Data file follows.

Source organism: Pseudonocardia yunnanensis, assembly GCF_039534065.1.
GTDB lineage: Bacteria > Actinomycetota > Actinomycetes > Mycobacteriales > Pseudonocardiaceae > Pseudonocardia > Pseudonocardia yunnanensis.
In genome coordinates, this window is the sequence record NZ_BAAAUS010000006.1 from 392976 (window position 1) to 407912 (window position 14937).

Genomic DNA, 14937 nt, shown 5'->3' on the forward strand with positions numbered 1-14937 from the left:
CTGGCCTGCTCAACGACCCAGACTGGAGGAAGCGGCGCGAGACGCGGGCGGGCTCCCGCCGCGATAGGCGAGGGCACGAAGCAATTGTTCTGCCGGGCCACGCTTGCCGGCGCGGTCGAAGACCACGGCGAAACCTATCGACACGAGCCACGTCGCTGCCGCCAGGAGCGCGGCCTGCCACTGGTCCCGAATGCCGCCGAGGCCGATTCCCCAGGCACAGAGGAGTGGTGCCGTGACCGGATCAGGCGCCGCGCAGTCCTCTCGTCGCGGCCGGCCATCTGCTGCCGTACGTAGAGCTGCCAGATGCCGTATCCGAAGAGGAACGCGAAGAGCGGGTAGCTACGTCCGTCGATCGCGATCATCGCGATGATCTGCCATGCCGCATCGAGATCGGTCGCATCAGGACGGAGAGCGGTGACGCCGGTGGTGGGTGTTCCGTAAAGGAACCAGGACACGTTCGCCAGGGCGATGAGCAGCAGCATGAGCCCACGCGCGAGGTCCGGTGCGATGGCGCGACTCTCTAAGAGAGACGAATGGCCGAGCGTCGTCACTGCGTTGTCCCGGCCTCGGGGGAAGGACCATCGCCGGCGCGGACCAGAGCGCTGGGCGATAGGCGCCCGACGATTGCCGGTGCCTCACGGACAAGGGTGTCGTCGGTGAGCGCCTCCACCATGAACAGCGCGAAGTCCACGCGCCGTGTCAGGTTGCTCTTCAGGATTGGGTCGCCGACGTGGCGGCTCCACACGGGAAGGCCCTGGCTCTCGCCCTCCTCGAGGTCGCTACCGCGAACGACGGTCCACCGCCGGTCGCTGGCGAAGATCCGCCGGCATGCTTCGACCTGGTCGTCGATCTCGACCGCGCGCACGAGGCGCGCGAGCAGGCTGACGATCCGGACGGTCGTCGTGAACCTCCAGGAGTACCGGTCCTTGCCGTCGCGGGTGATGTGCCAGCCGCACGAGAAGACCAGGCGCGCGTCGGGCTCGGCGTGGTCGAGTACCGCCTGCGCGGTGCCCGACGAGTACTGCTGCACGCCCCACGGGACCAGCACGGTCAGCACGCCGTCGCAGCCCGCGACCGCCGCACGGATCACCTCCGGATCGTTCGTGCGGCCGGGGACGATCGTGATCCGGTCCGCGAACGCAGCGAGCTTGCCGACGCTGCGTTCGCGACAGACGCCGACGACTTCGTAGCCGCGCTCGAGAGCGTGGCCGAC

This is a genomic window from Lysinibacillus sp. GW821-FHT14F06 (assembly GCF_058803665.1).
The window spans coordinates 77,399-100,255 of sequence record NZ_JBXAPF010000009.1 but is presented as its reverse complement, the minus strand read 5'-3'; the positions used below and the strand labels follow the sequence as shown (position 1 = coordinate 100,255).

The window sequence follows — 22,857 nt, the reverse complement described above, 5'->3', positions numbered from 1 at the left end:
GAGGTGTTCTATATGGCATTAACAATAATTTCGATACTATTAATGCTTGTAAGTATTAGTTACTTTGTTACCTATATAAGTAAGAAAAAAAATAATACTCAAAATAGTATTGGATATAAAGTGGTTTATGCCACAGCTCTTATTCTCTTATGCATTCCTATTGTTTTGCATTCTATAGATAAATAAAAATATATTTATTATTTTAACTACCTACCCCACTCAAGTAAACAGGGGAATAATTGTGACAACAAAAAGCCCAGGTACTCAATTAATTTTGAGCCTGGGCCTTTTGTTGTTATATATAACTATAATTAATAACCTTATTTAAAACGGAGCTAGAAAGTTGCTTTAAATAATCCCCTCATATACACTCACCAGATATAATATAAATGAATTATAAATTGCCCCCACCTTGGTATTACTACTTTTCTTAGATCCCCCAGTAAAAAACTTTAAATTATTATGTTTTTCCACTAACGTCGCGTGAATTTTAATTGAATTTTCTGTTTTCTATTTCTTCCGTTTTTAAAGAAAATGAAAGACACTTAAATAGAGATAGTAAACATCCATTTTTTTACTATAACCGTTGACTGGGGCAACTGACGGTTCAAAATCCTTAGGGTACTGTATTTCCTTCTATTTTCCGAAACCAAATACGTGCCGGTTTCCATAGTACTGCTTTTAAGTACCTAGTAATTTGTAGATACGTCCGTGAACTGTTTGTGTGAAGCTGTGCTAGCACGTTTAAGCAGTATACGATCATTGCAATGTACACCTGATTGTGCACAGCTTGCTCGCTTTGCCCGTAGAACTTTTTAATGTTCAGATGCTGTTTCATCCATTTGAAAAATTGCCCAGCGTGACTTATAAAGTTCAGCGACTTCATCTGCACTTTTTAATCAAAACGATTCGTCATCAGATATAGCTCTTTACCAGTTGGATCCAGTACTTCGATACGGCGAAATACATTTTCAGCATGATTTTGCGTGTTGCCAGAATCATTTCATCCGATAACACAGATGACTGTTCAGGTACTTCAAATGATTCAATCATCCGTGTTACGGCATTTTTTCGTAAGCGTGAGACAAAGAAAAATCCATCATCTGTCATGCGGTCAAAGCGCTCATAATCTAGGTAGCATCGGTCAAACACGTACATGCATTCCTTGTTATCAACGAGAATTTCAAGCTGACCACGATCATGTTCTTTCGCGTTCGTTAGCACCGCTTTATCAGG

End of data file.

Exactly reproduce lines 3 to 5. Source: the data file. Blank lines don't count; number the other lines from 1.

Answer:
In genome coordinates, this window is the sequence record NZ_BAAAUS010000006.1 from 392976 (window position 1) to 407912 (window position 14937).

Genomic DNA, 14937 nt, shown 5'->3' on the forward strand with positions numbered 1-14937 from the left:
CTGGCCTGCTCAACGACCCAGACTGGAGGAAGCGGCGCGAGACGCGGGCGGGCTCCCGCCGCGATAGGCGAGGGCACGAAGCAATTGTTCTGCCGGGCCACGCTTGCCGGCGCGGTCGAAGACCACGGCGAAACCTATCGACACGAGCCACGTCGCTGCCGCCAGGAGCGCGGCCTGCCACTGGTCCCGAATGCCGCCGAGGCCGATTCCCCAGGCACAGAGGAGTGGTGCCGTGACCGGATCAGGCGCCGCGCAGTCCTCTCGTCGCGGCCGGCCATCTGCTGCCGTACGTAGAGCTGCCAGATGCCGTATCCGAAGAGGAACGCGAAGAGCGGGTAGCTACGTCCGTCGATCGCGATCATCGCGATGATCTGCCATGCCGCATCGAGATCGGTCGCATCAGGACGGAGAGCGGTGACGCCGGTGGTGGGTGTTCCGTAAAGGAACCAGGACACGTTCGCCAGGGCGATGAGCAGCAGCATGAGCCCACGCGCGAGGTCCGGTGCGATGGCGCGACTCTCTAAGAGAGACGAATGGCCGAGCGTCGTCACTGCGTTGTCCCGGCCTCGGGGGAAGGACCATCGCCGGCGCGGACCAGAGCGCTGGGCGATAGGCGCCCGACGATTGCCGGTGCCTCACGGACAAGGGTGTCGTCGGTGAGCGCCTCCACCATGAACAGCGCGAAGTCCACGCGCCGTGTCAGGTTGCTCTTCAGGATTGGGTCGCCGACGTGGCGGCTCCACACGGGAAGGCCCTGGCTCTCGCCCTCCTCGAGGTCGCTACCGCGAACGACGGTCCACCGCCGGTCGCTGGCGAAGATCCGCCGGCATGCTTCGACCTGGTCGTCGATCTCGACCGCGCGCACGAGGCGCGCGAGCAGGCTGACGATCCGGACGGTCGTCGTGAACCTCCAGGAGTACCGGTCCTTGCCGTCGCGGGTGATGTGCCAGCCGCACGAGAAGACCAGGCGCGCGTCGGGCTCGGCGTGGTCGAGTACCGCCTGCGCGGTGCCCGACGAGTACTGCTGCACGCCCCACGGGACCAGCACGGTCAGCACGCCGTCGCAGCCCGCGACCGCCGCACGGATCACCTCCGGATCGTTCGTGCGGCCGGGGACGATCGTGATCCGGTCCGCGAACGCAGCGAGCTTGCCGACGCTGCGTTCGCGACAGACGCCGACGACTTCGTAGCCGCGCTCGAGAGCGTGGCCGAC